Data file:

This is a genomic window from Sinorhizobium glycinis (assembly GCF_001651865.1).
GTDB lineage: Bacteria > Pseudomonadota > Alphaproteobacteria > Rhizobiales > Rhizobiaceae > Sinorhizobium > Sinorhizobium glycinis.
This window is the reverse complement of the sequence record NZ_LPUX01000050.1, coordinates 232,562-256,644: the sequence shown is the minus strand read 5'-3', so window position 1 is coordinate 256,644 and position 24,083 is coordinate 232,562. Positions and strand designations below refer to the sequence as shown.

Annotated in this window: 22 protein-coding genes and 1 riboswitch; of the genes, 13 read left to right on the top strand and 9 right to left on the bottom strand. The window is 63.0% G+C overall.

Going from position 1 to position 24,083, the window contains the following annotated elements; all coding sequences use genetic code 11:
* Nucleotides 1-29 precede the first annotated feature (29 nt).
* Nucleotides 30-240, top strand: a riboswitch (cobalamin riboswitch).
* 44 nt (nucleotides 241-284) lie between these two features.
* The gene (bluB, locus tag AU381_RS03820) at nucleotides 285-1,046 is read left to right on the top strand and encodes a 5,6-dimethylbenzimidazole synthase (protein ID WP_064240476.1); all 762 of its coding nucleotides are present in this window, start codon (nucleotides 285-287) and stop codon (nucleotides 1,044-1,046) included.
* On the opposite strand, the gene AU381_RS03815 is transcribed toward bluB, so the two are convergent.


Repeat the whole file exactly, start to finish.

This is a genomic window from Sinorhizobium glycinis (assembly GCF_001651865.1).
GTDB lineage: Bacteria > Pseudomonadota > Alphaproteobacteria > Rhizobiales > Rhizobiaceae > Sinorhizobium > Sinorhizobium glycinis.
This window is the reverse complement of the sequence record NZ_LPUX01000050.1, coordinates 232,562-256,644: the sequence shown is the minus strand read 5'-3', so window position 1 is coordinate 256,644 and position 24,083 is coordinate 232,562. Positions and strand designations below refer to the sequence as shown.

Annotated in this window: 22 protein-coding genes and 1 riboswitch; of the genes, 13 read left to right on the top strand and 9 right to left on the bottom strand. The window is 63.0% G+C overall.

Going from position 1 to position 24,083, the window contains the following annotated elements; all coding sequences use genetic code 11:
* Nucleotides 1-29 precede the first annotated feature (29 nt).
* Nucleotides 30-240, top strand: a riboswitch (cobalamin riboswitch).
* 44 nt (nucleotides 241-284) lie between these two features.
* The gene (bluB, locus tag AU381_RS03820) at nucleotides 285-1,046 is read left to right on the top strand and encodes a 5,6-dimethylbenzimidazole synthase (protein ID WP_064240476.1); all 762 of its coding nucleotides are present in this window, start codon (nucleotides 285-287) and stop codon (nucleotides 1,044-1,046) included.
* On the opposite strand, the gene AU381_RS03815 is transcribed toward bluB, so the two are convergent.